RandyStafford | Oct 29, 2012 |
How does a Great Mambo Chicken come about anyway? Well, some scientists were sitting around wandering what was so great about living in one-G conditions all the time. They made a big centrifuge, put some straw, chicken feed, and some chickens in there and spun them up to two-and-a-half Gs for months. The chickens did their chicken thing: they cackled, scratched around, laid eggs, and had grand chicken-ly times. Twenty-three generations went through this. They came out buff and muscled. Great Mambo Chickens. They had lost their excess fat, their hearts were pumping more blood, their extensor muscles were big, and their wingbeating exercises and treadmill tests showed a three-fold increase in strength. They strutted and stomped on the treadmills showing off their bad-self chickenness.

The human condition or the human predicament is not admired by many humans. Everybody wants to condemn it or improve it. Acceptance of it as is is considered feeble at best. Why is that? Religions emphasize the spiritual and denigrate the physical and the sordid thoughts that emanate from mushy brain tissue. Some come up with a formula that goes something like- have a salvation event, wear a hair shirt, fleece the poor, pray for the end-times to hurry up and get here, and then eternal paradise happens. The techno-nerds eliminate the faith part and decide they will create their own paradise by manipulating matter in all kinds of ways. Downloadable brains and personalities, back-up copies, exchangeable bodies of all kinds, cryogenic time-outs, and even more out-there ideas. The difference between the religionists and the techno-heaveners is one of faith and one of degrees of action. If the faith is expended in a nonactive delusion then not much happens in the present world. There are results if the faithful try to strong-arm their beliefs on others. Death comes and whatever happens on the other side of death happens. The other camp decides to manipulate the physical world in a effort to create their own visions of paradise in physical manifestations. The electronic self has to have a substrate to reside in.

Philosophy is hard enough to contemplate with humanity in the picture. Add transhumanism to mix and it's like trying to completely understand infinity. Vertigo ensues. Regis is a philosopher and the underlying theme of this book is hubris. Not a horror of hubris but an incredulous amazement of hubristic transhuman thinking in some circles. He uses italics extensively to bring across this incredulity. It's not a complicated read and many parts are entertaining. He is a philosopher with a sense of humor. The book was published twenty-one years ago. That makes for an interesting timeline about what has happened since. The robotics progress has been exponential since then.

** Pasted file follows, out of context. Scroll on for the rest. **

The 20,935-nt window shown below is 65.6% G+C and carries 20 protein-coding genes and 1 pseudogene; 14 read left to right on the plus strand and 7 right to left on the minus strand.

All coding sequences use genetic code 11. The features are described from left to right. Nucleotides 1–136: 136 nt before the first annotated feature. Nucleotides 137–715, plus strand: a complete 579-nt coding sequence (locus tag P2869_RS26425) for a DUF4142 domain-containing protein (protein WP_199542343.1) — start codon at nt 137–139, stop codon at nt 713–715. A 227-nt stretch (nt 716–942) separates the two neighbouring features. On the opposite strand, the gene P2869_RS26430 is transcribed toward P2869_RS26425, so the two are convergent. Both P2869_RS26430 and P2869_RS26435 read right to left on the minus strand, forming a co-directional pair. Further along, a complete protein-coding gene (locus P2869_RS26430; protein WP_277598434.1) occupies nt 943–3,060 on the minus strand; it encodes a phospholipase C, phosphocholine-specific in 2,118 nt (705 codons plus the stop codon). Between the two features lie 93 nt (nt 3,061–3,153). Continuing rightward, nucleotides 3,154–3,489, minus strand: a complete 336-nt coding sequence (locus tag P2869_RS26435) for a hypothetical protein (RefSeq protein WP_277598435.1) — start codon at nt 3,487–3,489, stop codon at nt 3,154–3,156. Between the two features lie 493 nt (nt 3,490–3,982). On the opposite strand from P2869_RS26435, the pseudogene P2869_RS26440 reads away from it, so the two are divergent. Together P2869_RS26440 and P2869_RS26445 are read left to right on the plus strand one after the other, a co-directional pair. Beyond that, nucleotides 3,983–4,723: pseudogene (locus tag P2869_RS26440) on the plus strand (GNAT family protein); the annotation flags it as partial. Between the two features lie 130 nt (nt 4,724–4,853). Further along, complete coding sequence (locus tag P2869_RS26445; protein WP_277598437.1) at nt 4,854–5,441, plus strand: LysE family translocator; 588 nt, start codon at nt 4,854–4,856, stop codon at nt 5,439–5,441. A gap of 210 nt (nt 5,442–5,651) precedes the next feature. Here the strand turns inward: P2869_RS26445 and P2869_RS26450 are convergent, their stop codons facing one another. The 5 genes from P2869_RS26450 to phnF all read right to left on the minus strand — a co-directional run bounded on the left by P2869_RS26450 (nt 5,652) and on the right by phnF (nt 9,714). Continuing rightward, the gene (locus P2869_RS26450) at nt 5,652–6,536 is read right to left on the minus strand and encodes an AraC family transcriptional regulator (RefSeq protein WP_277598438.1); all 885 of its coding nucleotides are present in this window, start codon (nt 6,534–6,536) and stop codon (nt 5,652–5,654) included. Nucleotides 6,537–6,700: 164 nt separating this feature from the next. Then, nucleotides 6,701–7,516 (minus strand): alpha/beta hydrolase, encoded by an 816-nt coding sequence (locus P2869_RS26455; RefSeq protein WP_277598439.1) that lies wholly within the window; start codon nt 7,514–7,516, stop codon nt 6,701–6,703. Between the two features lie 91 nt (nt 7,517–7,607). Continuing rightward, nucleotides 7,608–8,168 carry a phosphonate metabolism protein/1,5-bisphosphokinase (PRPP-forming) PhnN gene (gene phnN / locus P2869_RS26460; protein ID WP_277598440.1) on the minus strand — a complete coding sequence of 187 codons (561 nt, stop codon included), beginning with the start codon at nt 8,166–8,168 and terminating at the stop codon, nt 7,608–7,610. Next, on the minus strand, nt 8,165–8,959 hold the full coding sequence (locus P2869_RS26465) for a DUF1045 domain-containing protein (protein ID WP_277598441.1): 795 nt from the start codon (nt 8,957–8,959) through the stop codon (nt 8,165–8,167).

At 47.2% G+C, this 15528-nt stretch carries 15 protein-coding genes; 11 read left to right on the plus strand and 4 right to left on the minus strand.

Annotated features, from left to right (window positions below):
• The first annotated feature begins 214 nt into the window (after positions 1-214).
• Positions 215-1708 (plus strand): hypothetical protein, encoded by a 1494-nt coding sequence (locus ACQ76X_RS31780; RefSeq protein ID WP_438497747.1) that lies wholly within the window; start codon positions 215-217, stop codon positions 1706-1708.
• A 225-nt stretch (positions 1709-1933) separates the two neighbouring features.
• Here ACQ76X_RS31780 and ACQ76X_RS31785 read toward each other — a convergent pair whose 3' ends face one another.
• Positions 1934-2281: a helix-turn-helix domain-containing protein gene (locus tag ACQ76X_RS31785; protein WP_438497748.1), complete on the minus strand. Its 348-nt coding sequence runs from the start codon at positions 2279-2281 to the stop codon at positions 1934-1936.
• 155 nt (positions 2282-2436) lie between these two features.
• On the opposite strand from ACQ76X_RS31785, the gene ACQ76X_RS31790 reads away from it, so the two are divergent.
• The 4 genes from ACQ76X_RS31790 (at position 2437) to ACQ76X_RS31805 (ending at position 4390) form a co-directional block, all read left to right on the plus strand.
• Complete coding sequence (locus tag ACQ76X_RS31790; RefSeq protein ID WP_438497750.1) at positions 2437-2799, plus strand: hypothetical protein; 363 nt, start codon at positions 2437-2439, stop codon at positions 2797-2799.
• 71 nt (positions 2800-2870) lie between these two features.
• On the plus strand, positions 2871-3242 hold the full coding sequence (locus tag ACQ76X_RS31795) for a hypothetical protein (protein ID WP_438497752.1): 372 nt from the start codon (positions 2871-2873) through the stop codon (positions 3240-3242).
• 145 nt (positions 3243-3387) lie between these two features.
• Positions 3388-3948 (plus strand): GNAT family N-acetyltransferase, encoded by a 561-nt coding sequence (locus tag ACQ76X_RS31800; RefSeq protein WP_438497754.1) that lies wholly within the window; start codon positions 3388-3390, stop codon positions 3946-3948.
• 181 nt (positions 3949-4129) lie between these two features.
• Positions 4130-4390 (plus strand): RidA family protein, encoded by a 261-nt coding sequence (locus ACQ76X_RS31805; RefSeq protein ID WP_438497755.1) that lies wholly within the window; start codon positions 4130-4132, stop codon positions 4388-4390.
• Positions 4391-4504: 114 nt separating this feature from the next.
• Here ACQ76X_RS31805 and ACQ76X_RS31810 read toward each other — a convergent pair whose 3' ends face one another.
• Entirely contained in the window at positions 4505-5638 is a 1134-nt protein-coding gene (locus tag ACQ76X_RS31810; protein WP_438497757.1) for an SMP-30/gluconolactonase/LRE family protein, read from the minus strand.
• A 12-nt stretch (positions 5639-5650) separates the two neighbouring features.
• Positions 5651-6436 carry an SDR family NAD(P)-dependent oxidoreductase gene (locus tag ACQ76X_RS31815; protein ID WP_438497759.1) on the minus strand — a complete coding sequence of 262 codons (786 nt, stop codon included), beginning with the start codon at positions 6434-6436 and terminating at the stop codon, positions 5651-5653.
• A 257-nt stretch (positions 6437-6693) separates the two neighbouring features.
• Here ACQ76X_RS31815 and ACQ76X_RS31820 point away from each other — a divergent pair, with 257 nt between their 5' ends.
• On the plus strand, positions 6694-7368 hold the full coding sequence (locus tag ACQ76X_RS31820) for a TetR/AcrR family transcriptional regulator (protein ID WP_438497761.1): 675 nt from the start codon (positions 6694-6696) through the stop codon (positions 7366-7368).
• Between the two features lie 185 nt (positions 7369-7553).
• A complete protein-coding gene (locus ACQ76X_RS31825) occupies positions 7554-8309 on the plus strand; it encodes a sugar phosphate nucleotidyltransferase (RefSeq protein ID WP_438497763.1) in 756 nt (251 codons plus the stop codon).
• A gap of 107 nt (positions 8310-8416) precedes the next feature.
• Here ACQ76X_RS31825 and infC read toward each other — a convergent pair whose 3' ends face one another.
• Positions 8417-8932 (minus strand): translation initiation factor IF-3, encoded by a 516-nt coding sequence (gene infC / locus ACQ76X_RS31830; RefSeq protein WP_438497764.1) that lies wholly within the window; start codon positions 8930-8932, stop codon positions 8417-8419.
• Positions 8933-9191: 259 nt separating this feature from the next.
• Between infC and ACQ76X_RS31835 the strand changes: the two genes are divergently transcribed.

I have a fondness for crazy people. Not psychopaths but crazy people that think really big crazy thoughts. This book is full of such characters. Some of them are actually dead now which probably messed up their goal of not dying. I'm not sure I want them to succeed with some of their grandiose plans for reshaping humanity and the universe but technology has a pattern of marching on bit by bit. Is it really a good idea to dismantle Jupiter? Or squeeze the sun to get some energy? It wasn't that long ago that many thought human flight was so hubristic that the gods would swoop down and knock humanity's wings off. ( )
4 vote VisibleGhost | Jan 6, 2011 |
Rather disappointing after the brilliant "Who Got Einstein's Office", perhaps because it is a collection of short pieces so lacks a cohesive focus. Entertaining nevertheless, but only periodically informative. ( )
  datrappert | May 3, 2009 |
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Enter the gray area between overheated imagination and overheated reality, and meet a network of scientists bent on creating artificial life forms, building time machines, hatching plans for dismantling the sun, enclosing the solar system in a cosmic eggshell, and faxing human minds to the far side of the galaxy. With Ed Regis as your guide, walk the fine line between science fact and fiction on this freewheeling and riotously funny tour through some of the most serious science there is.